The Docker craze is in full force and shows no signs of slowing down. Software containers seem to be one of the most significant game changers for DevOps since virtual machines. Docker’s development is active and its supporting projects (Compose, Machine, Swarm) are maturing quickly. Though the complete Docker ecosystem is interesting enough, Docker Compose has caught my attention as the most exciting, mainly due to its ability to spin up an entire infrastructure (with multiple server components) using a single command.
There are many benefits to software containerization of this kind — simplicity is one of them (developers typically prefer to concentrate on building software rather than infrastructure). Therefore, I thought it would be interesting to demonstrate its power by using Docker Compose to publish a hidden Tor service.
I started by searching for an interesting demo web application that was already setup for Compose. The YouTube Audio Downloader project was a great choice since it’s comprised of multiple server components. Next, I downloaded the source files and started customizing the docker-compose.yml recipe. Feel free to follow along with my source code here.
postgresql: image: sameersbn/postgresql:9.4-11 environment: - DB_NAME=youtubeadl - DB_USER=youtubeadl - DB_PASS=password volumes: - ~/dockerfiles/youtube-audio-dl/postgresql:/var/lib/postgresql expose: - "5432" rabbitmq: image: jcalazan/rabbitmq expose: - "15672" # NOTES: # - The C_FORCE_ROOT variable allows celery to run as the root user. celery: build: django/ environment: - C_FORCE_ROOT=true - DATABASE_HOST=postgresql - BROKER_URL=amqp://guest:guest@rabbitmq// working_dir: /youtube-audio-dl command: bash -c "sleep 3 && celery -A youtubeadl worker -E -l info --concurrency=3" volumes: - .:/youtube-audio-dl links: - postgresql - rabbitmq # NOTES: # - The C_FORCE_ROOT variable allows celery to run as the root user. flower: build: django/ environment: - C_FORCE_ROOT=true - DATABASE_HOST=postgresql - BROKER_URL=amqp://guest:guest@rabbitmq// working_dir: /youtube-audio-dl command: bash -c "sleep 3 && celery -A youtubeadl flower --port=5555" volumes: - .:/youtube-audio-dl expose: - "5555" links: - postgresql - rabbitmq django: build: django/ environment: - DATABASE_HOST=postgresql - BROKER_URL=amqp://guest:guest@rabbitmq// working_dir: /youtube-audio-dl command: bash -c "sleep 3 && python manage.py migrate --noinput && python manage.py runserver_plus 0.0.0.0:80" volumes: - .:/youtube-audio-dl expose: - "80" links: - postgresql - rabbitmq tor: build: tor-hidden-service/ links: - django:web
As you can see, I’ve cleaned up and simplified the compose file (compared to the original). Note the swapping of the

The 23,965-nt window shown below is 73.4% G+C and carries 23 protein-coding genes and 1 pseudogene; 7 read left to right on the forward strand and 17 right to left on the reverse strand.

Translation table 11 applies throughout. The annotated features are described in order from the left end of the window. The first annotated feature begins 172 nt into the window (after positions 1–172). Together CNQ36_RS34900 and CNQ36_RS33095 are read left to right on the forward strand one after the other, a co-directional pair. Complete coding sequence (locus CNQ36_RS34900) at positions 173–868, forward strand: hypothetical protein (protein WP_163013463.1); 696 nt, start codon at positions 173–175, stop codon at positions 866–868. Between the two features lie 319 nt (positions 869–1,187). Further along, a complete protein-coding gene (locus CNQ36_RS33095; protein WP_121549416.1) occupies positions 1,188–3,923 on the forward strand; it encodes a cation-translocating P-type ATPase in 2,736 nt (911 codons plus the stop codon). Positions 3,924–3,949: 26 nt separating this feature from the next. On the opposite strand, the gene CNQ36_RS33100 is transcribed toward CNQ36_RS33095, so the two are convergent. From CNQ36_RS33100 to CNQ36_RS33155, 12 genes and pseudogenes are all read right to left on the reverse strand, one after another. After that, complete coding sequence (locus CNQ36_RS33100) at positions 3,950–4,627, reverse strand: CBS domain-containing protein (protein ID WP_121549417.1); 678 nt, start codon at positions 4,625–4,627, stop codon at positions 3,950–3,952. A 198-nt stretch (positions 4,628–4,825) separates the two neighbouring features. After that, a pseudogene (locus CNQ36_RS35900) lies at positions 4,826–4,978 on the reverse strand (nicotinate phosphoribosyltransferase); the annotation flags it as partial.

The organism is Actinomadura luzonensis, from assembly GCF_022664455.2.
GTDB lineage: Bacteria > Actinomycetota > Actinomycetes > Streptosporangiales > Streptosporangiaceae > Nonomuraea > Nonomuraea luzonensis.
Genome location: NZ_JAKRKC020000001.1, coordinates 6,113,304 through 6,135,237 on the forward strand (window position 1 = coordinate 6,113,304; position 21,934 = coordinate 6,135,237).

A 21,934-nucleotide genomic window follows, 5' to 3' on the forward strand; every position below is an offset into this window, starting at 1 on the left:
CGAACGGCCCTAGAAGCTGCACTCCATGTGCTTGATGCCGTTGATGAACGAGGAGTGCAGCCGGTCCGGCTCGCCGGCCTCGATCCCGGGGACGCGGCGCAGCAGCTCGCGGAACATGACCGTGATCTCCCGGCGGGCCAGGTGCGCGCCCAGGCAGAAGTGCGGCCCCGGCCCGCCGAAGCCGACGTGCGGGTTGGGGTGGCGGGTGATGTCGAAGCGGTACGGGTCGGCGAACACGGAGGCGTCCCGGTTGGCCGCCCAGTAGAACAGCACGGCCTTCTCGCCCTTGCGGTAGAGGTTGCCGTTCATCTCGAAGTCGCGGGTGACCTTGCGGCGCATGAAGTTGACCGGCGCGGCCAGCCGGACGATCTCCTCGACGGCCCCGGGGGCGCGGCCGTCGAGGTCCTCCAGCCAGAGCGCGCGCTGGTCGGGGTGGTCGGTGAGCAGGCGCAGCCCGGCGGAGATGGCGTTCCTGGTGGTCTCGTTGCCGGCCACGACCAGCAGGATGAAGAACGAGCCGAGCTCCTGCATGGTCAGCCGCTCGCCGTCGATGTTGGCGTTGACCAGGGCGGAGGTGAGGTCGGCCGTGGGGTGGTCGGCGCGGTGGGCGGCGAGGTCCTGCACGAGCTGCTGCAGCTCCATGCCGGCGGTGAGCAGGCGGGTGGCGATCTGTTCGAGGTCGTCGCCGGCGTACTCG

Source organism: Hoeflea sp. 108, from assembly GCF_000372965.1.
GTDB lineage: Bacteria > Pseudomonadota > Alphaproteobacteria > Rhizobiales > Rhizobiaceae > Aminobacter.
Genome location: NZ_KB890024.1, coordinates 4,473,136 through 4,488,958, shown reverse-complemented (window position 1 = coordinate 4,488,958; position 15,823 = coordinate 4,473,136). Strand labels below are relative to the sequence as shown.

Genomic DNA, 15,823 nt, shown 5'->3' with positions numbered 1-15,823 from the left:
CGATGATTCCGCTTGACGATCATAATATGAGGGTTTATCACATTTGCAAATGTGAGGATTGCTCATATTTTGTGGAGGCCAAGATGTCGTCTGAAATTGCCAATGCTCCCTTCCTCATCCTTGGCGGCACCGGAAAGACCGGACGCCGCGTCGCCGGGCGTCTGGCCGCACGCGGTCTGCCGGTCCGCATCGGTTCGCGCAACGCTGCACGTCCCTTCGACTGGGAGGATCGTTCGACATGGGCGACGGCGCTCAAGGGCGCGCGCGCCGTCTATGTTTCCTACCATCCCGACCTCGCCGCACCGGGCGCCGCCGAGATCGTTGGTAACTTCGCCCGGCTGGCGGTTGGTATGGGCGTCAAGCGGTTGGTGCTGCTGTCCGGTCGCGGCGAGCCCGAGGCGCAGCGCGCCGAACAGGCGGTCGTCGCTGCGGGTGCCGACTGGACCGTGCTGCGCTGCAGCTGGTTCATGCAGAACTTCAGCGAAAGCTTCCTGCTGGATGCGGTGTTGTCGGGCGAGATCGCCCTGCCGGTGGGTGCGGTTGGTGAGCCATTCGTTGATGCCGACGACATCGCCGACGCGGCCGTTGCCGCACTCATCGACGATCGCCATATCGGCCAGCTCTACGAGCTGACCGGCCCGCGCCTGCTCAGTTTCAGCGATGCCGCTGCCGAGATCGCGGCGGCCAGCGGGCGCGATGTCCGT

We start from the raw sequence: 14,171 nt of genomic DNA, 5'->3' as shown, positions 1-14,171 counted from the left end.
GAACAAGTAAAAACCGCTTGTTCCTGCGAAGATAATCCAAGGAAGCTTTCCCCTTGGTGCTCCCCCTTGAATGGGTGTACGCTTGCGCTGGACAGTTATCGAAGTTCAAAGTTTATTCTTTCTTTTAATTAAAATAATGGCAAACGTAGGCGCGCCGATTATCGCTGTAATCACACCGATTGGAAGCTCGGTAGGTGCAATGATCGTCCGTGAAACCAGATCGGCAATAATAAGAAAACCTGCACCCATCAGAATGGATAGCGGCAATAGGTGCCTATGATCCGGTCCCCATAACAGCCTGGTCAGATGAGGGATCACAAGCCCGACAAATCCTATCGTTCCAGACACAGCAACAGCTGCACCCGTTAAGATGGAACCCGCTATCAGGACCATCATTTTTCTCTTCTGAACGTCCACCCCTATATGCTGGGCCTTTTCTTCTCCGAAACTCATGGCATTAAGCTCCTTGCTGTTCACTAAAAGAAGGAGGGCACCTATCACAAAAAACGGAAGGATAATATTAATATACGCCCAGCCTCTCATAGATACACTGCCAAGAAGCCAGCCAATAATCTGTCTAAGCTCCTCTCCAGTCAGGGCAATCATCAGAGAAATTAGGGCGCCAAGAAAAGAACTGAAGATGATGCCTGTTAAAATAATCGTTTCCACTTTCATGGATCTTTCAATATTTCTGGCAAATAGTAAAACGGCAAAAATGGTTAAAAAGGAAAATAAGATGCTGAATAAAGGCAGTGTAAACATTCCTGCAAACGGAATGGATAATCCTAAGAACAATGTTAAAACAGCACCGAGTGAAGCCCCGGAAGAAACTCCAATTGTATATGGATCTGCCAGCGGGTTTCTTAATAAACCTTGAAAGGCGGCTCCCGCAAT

ports declarations in favor of
expose . This was not absolutely required but since I’m publishing a Tor service, I’m not interested in mapping any of the ports to the host machine. This also means that the web application will be inaccessible outside of the Tor network.
Next, note the addition of the
tor service. This service can be used with any docker-compose recipe to publish any web application as a hidden Tor service — simply link the container with the exposed web application and it handles the rest. Following the source code found in the build directory
tor-hidden-service/ , you’ll notice that I’m extending the patrickod/tor-hidden-service image while adding a few customizations:
FROM patrickod/tor-hidden-service ADD ./start-tor /bin/start-tor RUN chmod +x /bin/start-tor ADD ./get-tor-hostname /bin/get-tor-hostname RUN chmod +x /bin/get-tor-hostname
I added the
get-tor-hostname script as a convenient way to access the service’s Tor onion address:
#!/bin/bash HOSTNAME='/var/lib/tor/hidden-service/hostname' while [ ! -f $HOSTNAME ]; do sleep 1; done echo 'Your onion address is' $(cat $HOSTNAME)
Putting it all together, we can run the demo by first cloning the repo.
git clone https://github.com/rwestergren/docker-compose-tor-demo.git
Tor depends on an accurate system clock, so make sure your Docker host’s clock is up-to-date. Change into the demo directory and run the application:
docker-compose up -d
After the images are pulled and everything is up and running, you can see the status of the containers by running
docker-compose ps . Note that the ports are exposed to other containers, but not published to the host machine:
Lastly, get the server’s onion address by checking the tor logs:
docker-compose logs tor . Make sure to test the onion address using the Tor browser (it should work behind NAT/firewall).
Hopefully, this helps demonstrate the power of Docker Compose (and Docker in general) while making it easier to host web applications on the Tor network.
The source code and included Docker images are for demo purposes only — they are not meant to be a production-ready solution for hosting hidden Tor services. Find more information on securely hosting Tor hidden services here.Share this: